Use this URL to cite or link to this record in EThOS: http://ethos.bl.uk/OrderDetails.do?uin=uk.bl.ethos.484799
Title: Methods and mechanisms for the fabrication of highly-ordered colloidal crystal arrays
Author: Thomson, Niall Rae
Awarding Body: Imperial College London
Current Institution: Imperial College London
Date of Award: 2008
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Abstract:
Colloidal crystals have been the focus of intense scientific interest owing to the wide range of proposed applications, including photonic crystal devices, sensor arrays and templates for three-dimensionally ordered macro-porous materials (3-DOM). The broad spectrum of interest stems from the exciting structural properties these materials possess, i.e. porosity, interconnectivity and periodicity. The fabrication of colloidal crystals stripes with features at the pitch of 25 - 450 μm is of interest for a number of reasons: First, to permit the integration of colloidal crystal structures into devices; second, to increase understanding of the mechanisms governing colloidal self-assembly; and third, to allow the creation of arrays of heterostructures combining colloidal crystals of two or more sphere sizes. However, it remains a significant challenge to direct the self-assembly of three-dimensionally periodic colloidal crystals reproducibly over large areas, as the patterning techniques are often time consuming and not suitable to scale-up. In this thesis the successful formation of highly-ordered colloidal crystal stripes over large areas is presented using the combination of two easily integrated techniques, micro-contact printing (μ-CP) and evaporative vertical deposition (EVD). The large area over which directed deposition has been achieved and the combination of μ-CP and EVD are novel. The technique has also been demonstrated on functional substrates. This versatility and scalability represents a significant step towards the formation of low-cost devices based on these materials. Characterisation by reflectance spectroscopy, white light interferometry, and optical and scanning electron microscopy establishes the high spatial selectivity of the technique and the three-dimensional periodicity of the striped colloidal crystal arrays formed.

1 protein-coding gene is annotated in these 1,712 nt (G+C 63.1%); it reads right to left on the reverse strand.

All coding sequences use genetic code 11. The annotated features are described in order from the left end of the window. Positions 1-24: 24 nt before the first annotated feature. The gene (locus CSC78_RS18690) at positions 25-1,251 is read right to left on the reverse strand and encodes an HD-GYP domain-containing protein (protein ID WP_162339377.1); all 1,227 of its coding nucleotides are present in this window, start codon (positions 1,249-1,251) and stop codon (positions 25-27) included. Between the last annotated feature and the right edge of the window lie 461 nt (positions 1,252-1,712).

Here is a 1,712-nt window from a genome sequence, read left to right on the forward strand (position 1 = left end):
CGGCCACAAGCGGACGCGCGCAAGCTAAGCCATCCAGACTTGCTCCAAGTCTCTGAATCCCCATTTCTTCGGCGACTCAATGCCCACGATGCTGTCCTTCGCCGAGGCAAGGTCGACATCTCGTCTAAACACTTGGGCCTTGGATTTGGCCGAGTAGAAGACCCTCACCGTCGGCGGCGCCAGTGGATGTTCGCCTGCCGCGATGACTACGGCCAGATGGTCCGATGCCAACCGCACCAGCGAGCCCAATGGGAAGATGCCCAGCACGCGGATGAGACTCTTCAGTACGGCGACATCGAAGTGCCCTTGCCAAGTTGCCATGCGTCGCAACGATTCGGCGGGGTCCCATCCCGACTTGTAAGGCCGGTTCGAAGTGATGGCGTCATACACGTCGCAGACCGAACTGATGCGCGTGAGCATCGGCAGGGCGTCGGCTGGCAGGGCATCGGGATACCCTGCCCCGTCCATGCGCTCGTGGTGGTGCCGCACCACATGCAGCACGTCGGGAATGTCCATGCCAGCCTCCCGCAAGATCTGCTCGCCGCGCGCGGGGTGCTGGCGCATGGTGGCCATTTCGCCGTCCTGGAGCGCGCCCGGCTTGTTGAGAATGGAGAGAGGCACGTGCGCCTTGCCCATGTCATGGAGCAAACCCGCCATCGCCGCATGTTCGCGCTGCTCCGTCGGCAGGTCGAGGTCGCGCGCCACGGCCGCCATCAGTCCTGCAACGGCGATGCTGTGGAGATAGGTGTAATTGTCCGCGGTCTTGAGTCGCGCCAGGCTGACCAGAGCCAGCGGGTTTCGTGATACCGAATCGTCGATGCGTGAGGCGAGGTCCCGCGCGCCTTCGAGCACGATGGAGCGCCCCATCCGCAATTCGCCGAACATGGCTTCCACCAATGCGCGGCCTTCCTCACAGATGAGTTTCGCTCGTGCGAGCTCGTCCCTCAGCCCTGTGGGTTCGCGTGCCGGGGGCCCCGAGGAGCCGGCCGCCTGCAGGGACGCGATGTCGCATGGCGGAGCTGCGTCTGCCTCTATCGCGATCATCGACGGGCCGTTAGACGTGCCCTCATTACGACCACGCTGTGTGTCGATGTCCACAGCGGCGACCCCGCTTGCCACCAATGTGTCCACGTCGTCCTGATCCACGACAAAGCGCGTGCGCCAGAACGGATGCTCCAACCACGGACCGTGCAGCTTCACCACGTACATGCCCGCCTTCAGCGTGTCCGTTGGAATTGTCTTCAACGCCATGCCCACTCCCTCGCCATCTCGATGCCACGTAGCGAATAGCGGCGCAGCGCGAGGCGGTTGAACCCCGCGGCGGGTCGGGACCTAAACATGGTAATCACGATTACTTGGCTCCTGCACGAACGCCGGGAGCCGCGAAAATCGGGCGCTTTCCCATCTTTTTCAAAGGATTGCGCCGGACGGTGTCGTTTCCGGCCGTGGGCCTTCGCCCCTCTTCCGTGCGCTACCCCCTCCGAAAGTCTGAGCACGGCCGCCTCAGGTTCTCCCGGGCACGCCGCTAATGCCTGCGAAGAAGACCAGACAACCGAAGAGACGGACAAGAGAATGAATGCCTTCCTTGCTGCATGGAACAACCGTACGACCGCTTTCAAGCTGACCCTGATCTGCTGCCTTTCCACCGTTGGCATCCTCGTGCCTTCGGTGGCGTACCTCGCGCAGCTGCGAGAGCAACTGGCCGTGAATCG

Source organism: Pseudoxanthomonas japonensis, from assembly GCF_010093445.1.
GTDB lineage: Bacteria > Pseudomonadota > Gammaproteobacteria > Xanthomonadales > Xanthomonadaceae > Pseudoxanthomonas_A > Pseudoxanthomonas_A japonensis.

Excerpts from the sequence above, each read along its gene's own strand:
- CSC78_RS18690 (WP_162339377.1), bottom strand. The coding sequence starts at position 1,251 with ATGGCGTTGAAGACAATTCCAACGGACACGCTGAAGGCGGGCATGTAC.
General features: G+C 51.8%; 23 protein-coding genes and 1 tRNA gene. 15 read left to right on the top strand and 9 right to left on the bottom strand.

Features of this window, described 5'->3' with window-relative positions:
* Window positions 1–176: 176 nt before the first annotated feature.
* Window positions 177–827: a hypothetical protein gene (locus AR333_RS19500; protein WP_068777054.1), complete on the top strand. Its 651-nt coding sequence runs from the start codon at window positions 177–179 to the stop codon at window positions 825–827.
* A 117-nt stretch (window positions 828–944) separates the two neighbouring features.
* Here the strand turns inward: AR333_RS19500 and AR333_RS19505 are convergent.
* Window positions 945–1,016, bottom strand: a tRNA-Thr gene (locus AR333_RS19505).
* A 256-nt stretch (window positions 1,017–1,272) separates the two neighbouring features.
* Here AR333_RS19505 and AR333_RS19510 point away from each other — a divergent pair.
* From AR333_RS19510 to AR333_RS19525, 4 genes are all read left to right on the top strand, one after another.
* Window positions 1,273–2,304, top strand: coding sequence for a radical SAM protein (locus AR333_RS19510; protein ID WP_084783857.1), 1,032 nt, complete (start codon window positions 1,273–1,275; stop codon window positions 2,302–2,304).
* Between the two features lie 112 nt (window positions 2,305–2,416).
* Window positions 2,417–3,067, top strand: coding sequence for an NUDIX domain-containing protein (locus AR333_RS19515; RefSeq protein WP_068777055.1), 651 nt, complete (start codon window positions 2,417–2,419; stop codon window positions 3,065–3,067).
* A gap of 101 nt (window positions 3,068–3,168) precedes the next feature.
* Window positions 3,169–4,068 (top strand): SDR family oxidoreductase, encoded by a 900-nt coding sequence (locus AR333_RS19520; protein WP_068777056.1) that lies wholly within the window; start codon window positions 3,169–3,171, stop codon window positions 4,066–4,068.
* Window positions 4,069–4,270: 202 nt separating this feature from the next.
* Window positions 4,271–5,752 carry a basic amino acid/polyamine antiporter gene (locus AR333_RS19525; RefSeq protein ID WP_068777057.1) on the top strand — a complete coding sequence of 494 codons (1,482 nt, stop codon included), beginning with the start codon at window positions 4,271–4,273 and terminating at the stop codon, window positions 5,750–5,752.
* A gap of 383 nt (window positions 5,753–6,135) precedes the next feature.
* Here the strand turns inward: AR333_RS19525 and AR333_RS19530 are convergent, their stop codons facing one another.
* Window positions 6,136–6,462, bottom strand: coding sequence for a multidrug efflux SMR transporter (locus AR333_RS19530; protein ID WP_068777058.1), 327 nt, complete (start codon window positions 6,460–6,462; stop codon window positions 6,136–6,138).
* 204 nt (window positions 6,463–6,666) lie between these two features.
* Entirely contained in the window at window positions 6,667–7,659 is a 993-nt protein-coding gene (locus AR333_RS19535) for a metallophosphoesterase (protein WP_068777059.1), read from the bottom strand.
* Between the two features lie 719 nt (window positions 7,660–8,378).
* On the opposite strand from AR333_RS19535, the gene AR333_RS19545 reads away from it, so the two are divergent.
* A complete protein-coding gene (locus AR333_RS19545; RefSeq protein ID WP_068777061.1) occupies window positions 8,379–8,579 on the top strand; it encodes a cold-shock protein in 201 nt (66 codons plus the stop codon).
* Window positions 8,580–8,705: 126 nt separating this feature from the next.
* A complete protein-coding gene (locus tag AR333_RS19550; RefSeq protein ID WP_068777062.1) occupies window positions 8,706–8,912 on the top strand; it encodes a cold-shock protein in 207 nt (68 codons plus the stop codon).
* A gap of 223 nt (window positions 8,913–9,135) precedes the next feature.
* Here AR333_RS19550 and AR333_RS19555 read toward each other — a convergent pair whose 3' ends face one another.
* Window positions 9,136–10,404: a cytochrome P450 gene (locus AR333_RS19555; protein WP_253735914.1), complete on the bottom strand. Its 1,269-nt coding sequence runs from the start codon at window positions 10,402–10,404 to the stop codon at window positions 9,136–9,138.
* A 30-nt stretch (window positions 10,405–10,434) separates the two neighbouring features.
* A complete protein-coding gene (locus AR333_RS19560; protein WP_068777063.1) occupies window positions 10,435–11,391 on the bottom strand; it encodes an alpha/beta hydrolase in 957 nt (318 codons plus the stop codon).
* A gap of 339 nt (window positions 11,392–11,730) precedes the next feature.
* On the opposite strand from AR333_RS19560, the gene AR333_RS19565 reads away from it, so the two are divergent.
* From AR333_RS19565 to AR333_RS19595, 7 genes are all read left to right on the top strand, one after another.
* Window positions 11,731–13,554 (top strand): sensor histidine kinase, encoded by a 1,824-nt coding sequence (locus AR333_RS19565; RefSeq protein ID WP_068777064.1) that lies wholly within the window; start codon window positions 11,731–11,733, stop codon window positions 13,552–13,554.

Supervisor: McComb, David ; Bower, Chris Sponsor: Not available
Qualification Name: Thesis (Ph.D.) Qualification Level: Doctoral
EThOS ID: uk.bl.ethos.484799  DOI: Not available
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